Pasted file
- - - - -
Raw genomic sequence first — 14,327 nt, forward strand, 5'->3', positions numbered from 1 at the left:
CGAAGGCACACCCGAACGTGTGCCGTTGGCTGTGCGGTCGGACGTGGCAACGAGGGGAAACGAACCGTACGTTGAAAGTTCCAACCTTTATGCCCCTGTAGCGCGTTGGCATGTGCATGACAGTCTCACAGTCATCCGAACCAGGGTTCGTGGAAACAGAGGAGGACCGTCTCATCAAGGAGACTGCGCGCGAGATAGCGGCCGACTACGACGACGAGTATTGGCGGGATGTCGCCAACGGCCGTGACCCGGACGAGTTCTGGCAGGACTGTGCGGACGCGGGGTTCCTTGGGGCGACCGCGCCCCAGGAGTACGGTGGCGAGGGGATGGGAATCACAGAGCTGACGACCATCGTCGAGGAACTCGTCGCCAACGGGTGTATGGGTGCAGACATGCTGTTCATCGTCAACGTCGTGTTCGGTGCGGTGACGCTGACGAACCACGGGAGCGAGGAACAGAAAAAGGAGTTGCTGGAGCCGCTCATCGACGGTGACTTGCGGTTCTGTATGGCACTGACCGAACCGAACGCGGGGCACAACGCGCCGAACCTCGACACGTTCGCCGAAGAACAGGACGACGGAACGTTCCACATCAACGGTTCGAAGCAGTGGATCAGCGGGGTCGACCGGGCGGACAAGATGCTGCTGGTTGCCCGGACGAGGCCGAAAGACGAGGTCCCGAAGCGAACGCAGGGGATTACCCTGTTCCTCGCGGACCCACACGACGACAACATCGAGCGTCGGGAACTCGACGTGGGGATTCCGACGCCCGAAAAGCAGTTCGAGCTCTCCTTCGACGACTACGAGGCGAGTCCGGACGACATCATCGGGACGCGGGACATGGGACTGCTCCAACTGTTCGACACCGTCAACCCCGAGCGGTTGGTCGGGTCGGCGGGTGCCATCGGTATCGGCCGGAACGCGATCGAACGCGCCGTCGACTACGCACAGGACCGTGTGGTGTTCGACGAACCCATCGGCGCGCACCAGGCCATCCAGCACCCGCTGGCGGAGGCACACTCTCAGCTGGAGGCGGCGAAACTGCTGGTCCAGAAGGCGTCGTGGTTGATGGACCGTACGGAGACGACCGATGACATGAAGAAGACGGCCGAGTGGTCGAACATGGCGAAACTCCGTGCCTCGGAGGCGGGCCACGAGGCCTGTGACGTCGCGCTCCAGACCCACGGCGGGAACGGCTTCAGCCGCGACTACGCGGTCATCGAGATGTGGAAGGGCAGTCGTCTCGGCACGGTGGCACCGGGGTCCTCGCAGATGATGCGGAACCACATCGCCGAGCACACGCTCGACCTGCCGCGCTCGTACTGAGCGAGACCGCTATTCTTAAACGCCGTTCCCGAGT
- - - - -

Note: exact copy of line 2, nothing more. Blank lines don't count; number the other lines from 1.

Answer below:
CGAAGGCACACCCGAACGTGTGCCGTTGGCTGTGCGGTCGGACGTGGCAACGAGGGGAAACGAACCGTACGTTGAAAGTTCCAACCTTTATGCCCCTGTAGCGCGTTGGCATGTGCATGACAGTCTCACAGTCATCCGAACCAGGGTTCGTGGAAACAGAGGAGGACCGTCTCATCAAGGAGACTGCGCGCGAGATAGCGGCCGACTACGACGACGAGTATTGGCGGGATGTCGCCAACGGCCGTGACCCGGACGAGTTCTGGCAGGACTGTGCGGACGCGGGGTTCCTTGGGGCGACCGCGCCCCAGGAGTACGGTGGCGAGGGGATGGGAATCACAGAGCTGACGACCATCGTCGAGGAACTCGTCGCCAACGGGTGTATGGGTGCAGACATGCTGTTCATCGTCAACGTCGTGTTCGGTGCGGTGACGCTGACGAACCACGGGAGCGAGGAACAGAAAAAGGAGTTGCTGGAGCCGCTCATCGACGGTGACTTGCGGTTCTGTATGGCACTGACCGAACCGAACGCGGGGCACAACGCGCCGAACCTCGACACGTTCGCCGAAGAACAGGACGACGGAACGTTCCACATCAACGGTTCGAAGCAGTGGATCAGCGGGGTCGACCGGGCGGACAAGATGCTGCTGGTTGCCCGGACGAGGCCGAAAGACGAGGTCCCGAAGCGAACGCAGGGGATTACCCTGTTCCTCGCGGACCCACACGACGACAACATCGAGCGTCGGGAACTCGACGTGGGGATTCCGACGCCCGAAAAGCAGTTCGAGCTCTCCTTCGACGACTACGAGGCGAGTCCGGACGACATCATCGGGACGCGGGACATGGGACTGCTCCAACTGTTCGACACCGTCAACCCCGAGCGGTTGGTCGGGTCGGCGGGTGCCATCGGTATCGGCCGGAACGCGATCGAACGCGCCGTCGACTACGCACAGGACCGTGTGGTGTTCGACGAACCCATCGGCGCGCACCAGGCCATCCAGCACCCGCTGGCGGAGGCACACTCTCAGCTGGAGGCGGCGAAACTGCTGGTCCAGAAGGCGTCGTGGTTGATGGACCGTACGGAGACGACCGATGACATGAAGAAGACGGCCGAGTGGTCGAACATGGCGAAACTCCGTGCCTCGGAGGCGGGCCACGAGGCCTGTGACGTCGCGCTCCAGACCCACGGCGGGAACGGCTTCAGCCGCGACTACGCGGTCATCGAGATGTGGAAGGGCAGTCGTCTCGGCACGGTGGCACCGGGGTCCTCGCAGATGATGCGGAACCACATCGCCGAGCACACGCTCGACCTGCCGCGCTCGTACTGAGCGAGACCGCTATTCTTAAACGCCGTTCCCGAGT